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Cecilia Bartoli, Italian Mezzo-Soprano Superstar

Caruso, et al








Rome native, Cecilia Bartoli (b.1966), is a best-selling, generally sold-out concert and operatic performer.  In the classical music genre, her CDs are second in popularity only to Pavarotti's. 

She is incredibly driven in her career as a recording artist and performer, challenging her voice to attain the maximum she can from it.  Her career is also expertly handled by her recording company, Decca Records, which from the start strove to create a unique brand for Bartoli.  Some call her a diva, others a rock-star classical singer.

This professional drive could be the reason you hear nothing much about her personal life.  She spends any free time, not much, with her family and close friends from childhood.  However, there does seem to be an fiancÚ in the picture, the Swiss Opera singer Oliver Widmer.

But I'm not here to gossip.  I want to introduce you to the voice and performance artistry of Cecilia Bartoli...


Bartoli's voice is classed as mezzo-soprano, which means she has a slightly lower range than a pure soprano.  And she is considered a master of coloratura, which is the ability to trill the notes. 

She is noted for her warm tone and the beautiful lyric quality of her voice, making her especially suited to compositions by the lyrical composer Rossini, and by Mozart.  She has recorded albums of works by Haydn, Puccini, Mozart, Rossini, Handel, Bellini, Gluck, Vivaldi.

In this video you can hear Bartoli's voice best in a Rossini duet that she sings with a pure soprano, Luba Organasova.  You can hear her lower range and warmer tone and coloratura skills, balanced wonderfully with the higher and lighter notes and tone of the soprano.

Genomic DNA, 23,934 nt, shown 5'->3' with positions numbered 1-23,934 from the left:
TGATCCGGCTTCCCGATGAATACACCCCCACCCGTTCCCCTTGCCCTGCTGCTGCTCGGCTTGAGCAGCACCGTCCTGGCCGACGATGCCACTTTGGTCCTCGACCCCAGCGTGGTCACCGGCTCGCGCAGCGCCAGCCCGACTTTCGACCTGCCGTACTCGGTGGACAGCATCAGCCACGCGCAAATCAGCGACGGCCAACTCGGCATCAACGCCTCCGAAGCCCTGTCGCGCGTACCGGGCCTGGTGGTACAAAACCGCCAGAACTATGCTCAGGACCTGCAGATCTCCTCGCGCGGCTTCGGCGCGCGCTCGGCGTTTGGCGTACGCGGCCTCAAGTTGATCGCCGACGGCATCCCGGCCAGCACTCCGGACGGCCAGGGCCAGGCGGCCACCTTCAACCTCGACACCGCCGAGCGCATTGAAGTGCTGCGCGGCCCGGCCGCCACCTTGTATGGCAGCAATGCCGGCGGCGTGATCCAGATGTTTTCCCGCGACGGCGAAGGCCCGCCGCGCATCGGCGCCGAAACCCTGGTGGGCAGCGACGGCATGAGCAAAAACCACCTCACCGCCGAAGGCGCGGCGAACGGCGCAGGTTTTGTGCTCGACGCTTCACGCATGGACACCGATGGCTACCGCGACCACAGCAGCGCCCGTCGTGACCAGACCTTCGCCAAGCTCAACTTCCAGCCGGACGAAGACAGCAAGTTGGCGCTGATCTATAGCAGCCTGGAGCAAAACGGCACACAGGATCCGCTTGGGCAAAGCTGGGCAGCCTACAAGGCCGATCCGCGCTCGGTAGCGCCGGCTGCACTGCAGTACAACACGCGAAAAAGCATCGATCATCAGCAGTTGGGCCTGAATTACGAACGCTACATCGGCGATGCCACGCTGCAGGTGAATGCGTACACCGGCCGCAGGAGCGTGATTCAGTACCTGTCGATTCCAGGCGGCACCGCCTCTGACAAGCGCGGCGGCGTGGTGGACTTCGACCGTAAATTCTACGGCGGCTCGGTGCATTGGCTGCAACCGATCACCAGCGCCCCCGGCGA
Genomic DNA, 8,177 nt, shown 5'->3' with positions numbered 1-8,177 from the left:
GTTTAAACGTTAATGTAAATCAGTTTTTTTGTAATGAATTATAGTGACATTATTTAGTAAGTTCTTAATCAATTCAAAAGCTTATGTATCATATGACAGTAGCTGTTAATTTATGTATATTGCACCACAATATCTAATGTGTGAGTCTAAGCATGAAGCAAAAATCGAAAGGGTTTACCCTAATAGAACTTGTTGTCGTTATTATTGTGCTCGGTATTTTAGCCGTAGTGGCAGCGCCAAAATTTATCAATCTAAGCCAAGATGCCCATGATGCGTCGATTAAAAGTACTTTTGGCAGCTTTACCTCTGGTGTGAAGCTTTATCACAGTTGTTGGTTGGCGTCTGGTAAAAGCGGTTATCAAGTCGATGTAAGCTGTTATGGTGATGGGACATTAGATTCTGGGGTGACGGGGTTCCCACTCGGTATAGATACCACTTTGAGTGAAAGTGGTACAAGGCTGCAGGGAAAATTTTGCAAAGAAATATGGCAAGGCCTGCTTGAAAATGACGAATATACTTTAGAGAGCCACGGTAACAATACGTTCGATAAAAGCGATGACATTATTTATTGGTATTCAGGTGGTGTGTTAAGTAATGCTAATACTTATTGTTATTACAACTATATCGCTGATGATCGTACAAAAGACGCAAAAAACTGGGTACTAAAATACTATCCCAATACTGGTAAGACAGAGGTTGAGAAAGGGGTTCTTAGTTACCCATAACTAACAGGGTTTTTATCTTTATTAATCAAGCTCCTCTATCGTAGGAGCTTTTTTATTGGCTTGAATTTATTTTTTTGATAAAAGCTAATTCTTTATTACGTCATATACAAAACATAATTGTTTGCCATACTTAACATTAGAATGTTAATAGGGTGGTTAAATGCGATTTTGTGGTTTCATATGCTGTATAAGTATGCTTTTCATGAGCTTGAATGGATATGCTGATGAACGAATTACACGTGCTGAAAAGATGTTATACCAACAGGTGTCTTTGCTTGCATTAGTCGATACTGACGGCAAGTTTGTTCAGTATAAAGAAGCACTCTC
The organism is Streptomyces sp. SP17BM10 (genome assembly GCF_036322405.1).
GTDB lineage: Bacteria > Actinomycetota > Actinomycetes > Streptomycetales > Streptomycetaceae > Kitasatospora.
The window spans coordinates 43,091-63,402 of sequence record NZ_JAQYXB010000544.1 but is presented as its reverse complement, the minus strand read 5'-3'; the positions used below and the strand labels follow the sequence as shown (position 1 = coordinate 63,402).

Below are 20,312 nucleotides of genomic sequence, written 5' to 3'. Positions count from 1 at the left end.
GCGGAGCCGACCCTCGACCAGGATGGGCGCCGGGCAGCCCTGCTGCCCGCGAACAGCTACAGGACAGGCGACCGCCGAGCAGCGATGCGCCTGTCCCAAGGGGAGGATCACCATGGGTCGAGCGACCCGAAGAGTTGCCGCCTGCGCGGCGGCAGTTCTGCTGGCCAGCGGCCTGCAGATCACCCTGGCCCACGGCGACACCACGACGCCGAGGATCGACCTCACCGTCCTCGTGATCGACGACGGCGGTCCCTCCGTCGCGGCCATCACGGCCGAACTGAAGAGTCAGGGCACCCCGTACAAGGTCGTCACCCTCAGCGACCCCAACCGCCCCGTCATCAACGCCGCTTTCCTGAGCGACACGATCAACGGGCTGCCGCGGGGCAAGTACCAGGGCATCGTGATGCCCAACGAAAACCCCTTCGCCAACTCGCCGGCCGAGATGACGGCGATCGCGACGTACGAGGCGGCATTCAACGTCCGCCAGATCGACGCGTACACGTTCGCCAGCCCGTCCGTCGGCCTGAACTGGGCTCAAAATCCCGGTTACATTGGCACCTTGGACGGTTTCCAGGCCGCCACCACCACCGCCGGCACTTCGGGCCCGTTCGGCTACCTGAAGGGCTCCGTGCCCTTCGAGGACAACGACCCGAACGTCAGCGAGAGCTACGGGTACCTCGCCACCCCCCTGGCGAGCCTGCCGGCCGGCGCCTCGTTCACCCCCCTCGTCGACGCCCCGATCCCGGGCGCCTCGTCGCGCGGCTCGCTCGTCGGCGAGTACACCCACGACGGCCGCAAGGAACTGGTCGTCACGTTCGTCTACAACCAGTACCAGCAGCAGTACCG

Bartoni is fond of researching the music of the baroque period and early classical music, and resurrecting the work she finds best suited to her voice.  The research has produced some unusual CDs and concert tours:

Sacrificium which features arias written for castrati,

Opera Proibita which features oratoria once forbidden by the Vatican,

The Salieri Album featuring the work by the long overlooked Salieri, a contemporary of Mozart,

She has dedicated time to researching compositions from the Bel Canto era, and to recording Italian traditional music, too.  And this beautiful Ave Maria.


Bartoli's mother was also her trainer (along with the Conservatorio di Santa Cecilia in Rome), source of her native talent (along with her father, also an opera singer), and her inspiration for success, as can be seen from this lovely video.


Bartoli studied flamenco dancing, trumpet and piano before training her voice as a coloratura opera singer, a mezzo soprano.  She began serious training when she was 16.  To hear her speak of her history in her own words, you can listen to this wonderful interview from BBC Radio.


She has a very animated manner of singing, with her face making, by now famous, expressions that change continually.  But not only her face is expressive, her body is too.  When I gave neighbors a video of a concert, the husband appreciated the bursting bodice throughout, much more than his wife did.  Bartoli's weight varies over her career, as does the line of the front of her dresses, so at times there is quite a show going on for those interested.  Her animation is best suited to a concert hall, so videos with lots of close-ups can be distracting, to say the least.

Here is a video, mild in both the facial expressions and busty distractions, of Vivaldi's beautifully delicate Domine Deus.


Lately, Bartoli has been becoming more and more interested in Early Music, or Old Music, very early classical music.  She works closely with Early Music Orchestras, like Il Giardino Armonico. 

Il Giardino Armonico accompany Bartoli in this 6 part documentary about her work to revive Vivaldi's long neglected operatic works that were written for castrati, castrated boys, who grew to manhood with high-pitched voices, and were trained from childhood to expand their breathing and high range.  Bartoli performs the castrati singing roles.


If you have the chance to see Cecilia Bartoli in concert, be prepared for the large number of groupie-like fans who adore not just her voice, but everything about her.  I must admit I prefer to listen to her music on CDs, so I am not distracted by her exaggerated facial expressions and body movements.  Her musical curiosity is prodigious, her talent growing, her dedication to her craft amazing.  She well deserves all the accolades.


Visit Cecilia Bartoli's Amazon Store for her DVDs and CDs.  And visit Cecilia Bartoli's website for lots of information on concert tours and such.